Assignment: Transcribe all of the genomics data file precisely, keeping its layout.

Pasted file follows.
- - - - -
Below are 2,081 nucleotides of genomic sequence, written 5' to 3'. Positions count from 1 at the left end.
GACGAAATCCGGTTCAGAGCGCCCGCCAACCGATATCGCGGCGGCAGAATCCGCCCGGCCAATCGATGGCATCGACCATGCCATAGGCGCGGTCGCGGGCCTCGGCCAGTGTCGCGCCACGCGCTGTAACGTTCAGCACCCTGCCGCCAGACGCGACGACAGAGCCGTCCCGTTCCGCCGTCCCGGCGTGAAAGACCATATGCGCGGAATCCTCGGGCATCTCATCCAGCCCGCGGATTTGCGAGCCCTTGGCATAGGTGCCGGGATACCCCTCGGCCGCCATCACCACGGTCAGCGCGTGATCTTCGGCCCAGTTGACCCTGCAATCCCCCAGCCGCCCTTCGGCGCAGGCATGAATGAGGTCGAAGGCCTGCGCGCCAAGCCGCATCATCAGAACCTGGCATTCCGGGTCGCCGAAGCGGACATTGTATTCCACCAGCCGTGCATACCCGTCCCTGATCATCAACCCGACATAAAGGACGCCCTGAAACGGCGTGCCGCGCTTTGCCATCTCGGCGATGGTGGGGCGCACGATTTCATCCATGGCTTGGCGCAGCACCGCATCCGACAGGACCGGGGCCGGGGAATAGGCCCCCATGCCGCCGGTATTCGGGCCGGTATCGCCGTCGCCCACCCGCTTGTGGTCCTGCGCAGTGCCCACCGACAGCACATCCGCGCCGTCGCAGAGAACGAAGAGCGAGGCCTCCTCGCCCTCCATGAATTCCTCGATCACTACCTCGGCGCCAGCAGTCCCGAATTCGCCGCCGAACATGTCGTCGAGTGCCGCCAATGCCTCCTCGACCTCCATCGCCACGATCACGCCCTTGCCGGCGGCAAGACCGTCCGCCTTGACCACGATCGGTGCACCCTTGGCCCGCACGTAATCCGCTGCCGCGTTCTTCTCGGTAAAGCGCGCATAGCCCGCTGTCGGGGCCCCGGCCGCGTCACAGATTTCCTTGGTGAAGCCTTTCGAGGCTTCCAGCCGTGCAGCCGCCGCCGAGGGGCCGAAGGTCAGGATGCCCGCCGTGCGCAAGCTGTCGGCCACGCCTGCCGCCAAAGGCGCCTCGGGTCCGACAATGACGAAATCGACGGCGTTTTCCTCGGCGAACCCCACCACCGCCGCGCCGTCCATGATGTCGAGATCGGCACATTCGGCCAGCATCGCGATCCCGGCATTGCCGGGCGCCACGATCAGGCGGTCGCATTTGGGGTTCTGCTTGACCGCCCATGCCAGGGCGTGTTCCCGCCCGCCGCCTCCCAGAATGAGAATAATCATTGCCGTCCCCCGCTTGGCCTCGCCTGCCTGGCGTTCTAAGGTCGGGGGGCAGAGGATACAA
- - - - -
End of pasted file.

Below are 2,081 nucleotides of genomic sequence, written 5' to 3'. Positions count from 1 at the left end.
GACGAAATCCGGTTCAGAGCGCCCGCCAACCGATATCGCGGCGGCAGAATCCGCCCGGCCAATCGATGGCATCGACCATGCCATAGGCGCGGTCGCGGGCCTCGGCCAGTGTCGCGCCACGCGCTGTAACGTTCAGCACCCTGCCGCCAGACGCGACGACAGAGCCGTCCCGTTCCGCCGTCCCGGCGTGAAAGACCATATGCGCGGAATCCTCGGGCATCTCATCCAGCCCGCGGATTTGCGAGCCCTTGGCATAGGTGCCGGGATACCCCTCGGCCGCCATCACCACGGTCAGCGCGTGATCTTCGGCCCAGTTGACCCTGCAATCCCCCAGCCGCCCTTCGGCGCAGGCATGAATGAGGTCGAAGGCCTGCGCGCCAAGCCGCATCATCAGAACCTGGCATTCCGGGTCGCCGAAGCGGACATTGTATTCCACCAGCCGTGCATACCCGTCCCTGATCATCAACCCGACATAAAGGACGCCCTGAAACGGCGTGCCGCGCTTTGCCATCTCGGCGATGGTGGGGCGCACGATTTCATCCATGGCTTGGCGCAGCACCGCATCCGACAGGACCGGGGCCGGGGAATAGGCCCCCATGCCGCCGGTATTCGGGCCGGTATCGCCGTCGCCCACCCGCTTGTGGTCCTGCGCAGTGCCCACCGACAGCACATCCGCGCCGTCGCAGAGAACGAAGAGCGAGGCCTCCTCGCCCTCCATGAATTCCTCGATCACTACCTCGGCGCCAGCAGTCCCGAATTCGCCGCCGAACATGTCGTCGAGTGCCGCCAATGCCTCCTCGACCTCCATCGCCACGATCACGCCCTTGCCGGCGGCAAGACCGTCCGCCTTGACCACGATCGGTGCACCCTTGGCCCGCACGTAATCCGCTGCCGCGTTCTTCTCGGTAAAGCGCGCATAGCCCGCTGTCGGGGCCCCGGCCGCGTCACAGATTTCCTTGGTGAAGCCTTTCGAGGCTTCCAGCCGTGCAGCCGCCGCCGAGGGGCCGAAGGTCAGGATGCCCGCCGTGCGCAAGCTGTCGGCCACGCCTGCCGCCAAAGGCGCCTCGGGTCCGACAATGACGAAATCGACGGCGTTTTCCTCGGCGAACCCCACCACCGCCGCGCCGTCCATGATGTCGAGATCGGCACATTCGGCCAGCATCGCGATCCCGGCATTGCCGGGCGCCACGATCAGGCGGTCGCATTTGGGGTTCTGCTTGACCGCCCATGCCAGGGCGTGTTCCCGCCCGCCGCCTCCCAGAATGAGAATAATCATTGCCGTCCCCCGCTTGGCCTCGCCTGCCTGGCGTTCTAAGGTCGGGGGGCAGAGGATACAA